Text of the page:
|Bob Leonard, 19.08.2010|
Flew the Grumman's in Alaska & the Caribean. (5,000 hrs. or so) The Goose is a 'tank' super strong. Looking back, can't believe some of the beatings it took in open sea landings. The R-985 engines are trouble free as long as you keep lots of oil in them. I love water flying! Hi Fred Ball. Long time, man!
|Fred Ball, 18.08.2010|
Have flown 21 different Gooses over the years and have just over 12000 hours in them while flying commercially on Kodiak Island and Western Alaska. Rugged plane that never let me down. I am now a flight instructor for multi engine seaplanes specifically working with the Goose and Widgeon.
|Matthew E Rodina, Jr, 12.07.2010|
To: Peter Hanley - I knew your father when he was with Dean Franklin and Okinawa Flying Boats. I worked for V I Seaplene Shuttle. There is a book on the Mallards that I co-wrote (270 pp). Please contact me for more info at 618-307-5415.
Put in 6000 hrs on the North coast of bc on a Goose and a couple hours on the Turbo. Built like a brick. You started to pedal when you left the ramp and stopped pedaling when you shut it down. Glide angle of a well varnished anvil and almost as hard to break (for an aircraft)
|Peter Hanley, 12.04.2010|
Where's the Mallard??? Recip and Turbo versions????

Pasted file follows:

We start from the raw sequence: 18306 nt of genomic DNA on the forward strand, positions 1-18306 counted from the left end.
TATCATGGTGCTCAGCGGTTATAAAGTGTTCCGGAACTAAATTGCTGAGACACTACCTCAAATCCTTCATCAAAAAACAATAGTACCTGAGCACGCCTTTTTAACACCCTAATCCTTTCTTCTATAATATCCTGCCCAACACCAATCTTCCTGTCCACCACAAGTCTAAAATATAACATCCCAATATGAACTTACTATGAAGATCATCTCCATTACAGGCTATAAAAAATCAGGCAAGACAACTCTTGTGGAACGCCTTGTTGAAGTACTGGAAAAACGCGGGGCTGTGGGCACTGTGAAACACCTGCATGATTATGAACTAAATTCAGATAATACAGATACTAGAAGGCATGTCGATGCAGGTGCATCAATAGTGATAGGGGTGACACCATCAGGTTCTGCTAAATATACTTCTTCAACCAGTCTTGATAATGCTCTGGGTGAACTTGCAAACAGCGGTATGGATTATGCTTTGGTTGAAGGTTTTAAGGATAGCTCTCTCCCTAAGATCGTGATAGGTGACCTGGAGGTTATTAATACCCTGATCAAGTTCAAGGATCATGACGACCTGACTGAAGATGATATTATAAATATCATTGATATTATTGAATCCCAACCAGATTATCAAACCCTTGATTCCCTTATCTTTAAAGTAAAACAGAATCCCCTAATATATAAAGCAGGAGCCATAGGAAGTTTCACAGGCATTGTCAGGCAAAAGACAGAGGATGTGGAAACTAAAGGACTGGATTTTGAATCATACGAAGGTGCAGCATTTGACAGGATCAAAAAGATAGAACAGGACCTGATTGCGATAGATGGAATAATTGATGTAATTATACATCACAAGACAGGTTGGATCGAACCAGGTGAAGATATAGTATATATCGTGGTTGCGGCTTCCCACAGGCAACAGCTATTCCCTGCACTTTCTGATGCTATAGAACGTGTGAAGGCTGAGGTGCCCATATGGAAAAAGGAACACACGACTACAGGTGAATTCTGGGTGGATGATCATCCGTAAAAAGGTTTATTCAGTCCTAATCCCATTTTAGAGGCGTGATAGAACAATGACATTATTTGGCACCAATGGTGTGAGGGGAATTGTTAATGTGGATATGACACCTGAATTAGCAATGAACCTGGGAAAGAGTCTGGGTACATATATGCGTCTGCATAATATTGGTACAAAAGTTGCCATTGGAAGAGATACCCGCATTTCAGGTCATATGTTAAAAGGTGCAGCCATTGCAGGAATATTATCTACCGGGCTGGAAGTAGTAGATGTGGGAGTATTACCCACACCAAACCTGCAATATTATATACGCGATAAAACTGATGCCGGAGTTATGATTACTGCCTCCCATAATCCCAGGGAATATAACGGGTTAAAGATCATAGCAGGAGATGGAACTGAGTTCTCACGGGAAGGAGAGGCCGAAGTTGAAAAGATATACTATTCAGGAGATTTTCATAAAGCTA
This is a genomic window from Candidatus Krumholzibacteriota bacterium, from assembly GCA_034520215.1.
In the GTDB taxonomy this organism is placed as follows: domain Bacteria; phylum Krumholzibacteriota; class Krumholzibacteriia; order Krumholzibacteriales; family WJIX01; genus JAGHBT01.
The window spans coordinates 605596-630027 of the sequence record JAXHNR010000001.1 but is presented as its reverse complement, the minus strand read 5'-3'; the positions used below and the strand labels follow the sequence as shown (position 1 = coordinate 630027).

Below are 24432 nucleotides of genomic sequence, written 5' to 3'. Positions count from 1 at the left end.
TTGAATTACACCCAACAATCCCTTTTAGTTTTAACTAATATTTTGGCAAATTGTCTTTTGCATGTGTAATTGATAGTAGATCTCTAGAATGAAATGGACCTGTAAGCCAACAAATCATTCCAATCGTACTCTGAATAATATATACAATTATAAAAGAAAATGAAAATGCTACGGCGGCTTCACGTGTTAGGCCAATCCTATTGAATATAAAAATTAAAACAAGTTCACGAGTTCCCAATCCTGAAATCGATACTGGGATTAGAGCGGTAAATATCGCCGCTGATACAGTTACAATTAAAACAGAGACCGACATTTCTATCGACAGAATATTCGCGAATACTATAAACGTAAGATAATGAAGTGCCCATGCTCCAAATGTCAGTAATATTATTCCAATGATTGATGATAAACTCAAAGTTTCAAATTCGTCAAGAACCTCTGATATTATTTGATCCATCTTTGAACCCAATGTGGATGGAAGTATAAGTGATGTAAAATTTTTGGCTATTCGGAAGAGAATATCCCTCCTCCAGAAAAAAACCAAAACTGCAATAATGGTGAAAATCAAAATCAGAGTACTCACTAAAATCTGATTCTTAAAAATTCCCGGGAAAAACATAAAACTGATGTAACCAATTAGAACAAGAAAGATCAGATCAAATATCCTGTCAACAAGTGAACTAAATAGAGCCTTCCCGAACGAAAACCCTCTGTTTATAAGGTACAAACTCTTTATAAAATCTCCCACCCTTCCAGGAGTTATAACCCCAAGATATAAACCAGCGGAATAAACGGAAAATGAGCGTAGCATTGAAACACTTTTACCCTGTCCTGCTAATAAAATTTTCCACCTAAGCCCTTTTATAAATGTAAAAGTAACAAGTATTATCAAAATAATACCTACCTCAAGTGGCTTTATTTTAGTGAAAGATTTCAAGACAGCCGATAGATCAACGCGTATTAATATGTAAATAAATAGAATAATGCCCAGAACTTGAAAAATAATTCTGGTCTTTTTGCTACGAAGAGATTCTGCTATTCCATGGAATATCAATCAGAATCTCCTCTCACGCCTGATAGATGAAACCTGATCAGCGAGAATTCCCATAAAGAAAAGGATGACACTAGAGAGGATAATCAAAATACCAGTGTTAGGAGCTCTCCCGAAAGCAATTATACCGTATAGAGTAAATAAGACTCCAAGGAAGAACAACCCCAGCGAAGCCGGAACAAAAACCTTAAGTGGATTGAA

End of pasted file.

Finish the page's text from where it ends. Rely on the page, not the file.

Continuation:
|Peter Hanley, 12.04.2010|
My Father owned and operated Catalina Channel and Catalina Seaplanes for many years. The Aircraft on the floor of the Smithsonian is one that he operated for a time. Lying on the sand at Seal Beach CA the distinctive sound made by the R985 radial engines was instantly recognizeable, even in the fog. Many great memories of 20 years of flying in them. Also a few at Chalk's Seaplanes in Miami before they went to the Mallard.
In 1958/59, I was stationed, in the Air Force, on San Clemente Island. We could charter an Avalon Airlines Goose to fly out to the island and pick us up for our leave/pass time into the mainland. If we could fill the plane, the cost was $12 each. To go back to the island, we would ride out, free, on a Navy LSM. Going back we were usually broke and not in a big hurry. A couple of times there were enough troops going into the mainland, for Avalon to use their PBY.
Do you have any comments about this aircraft ?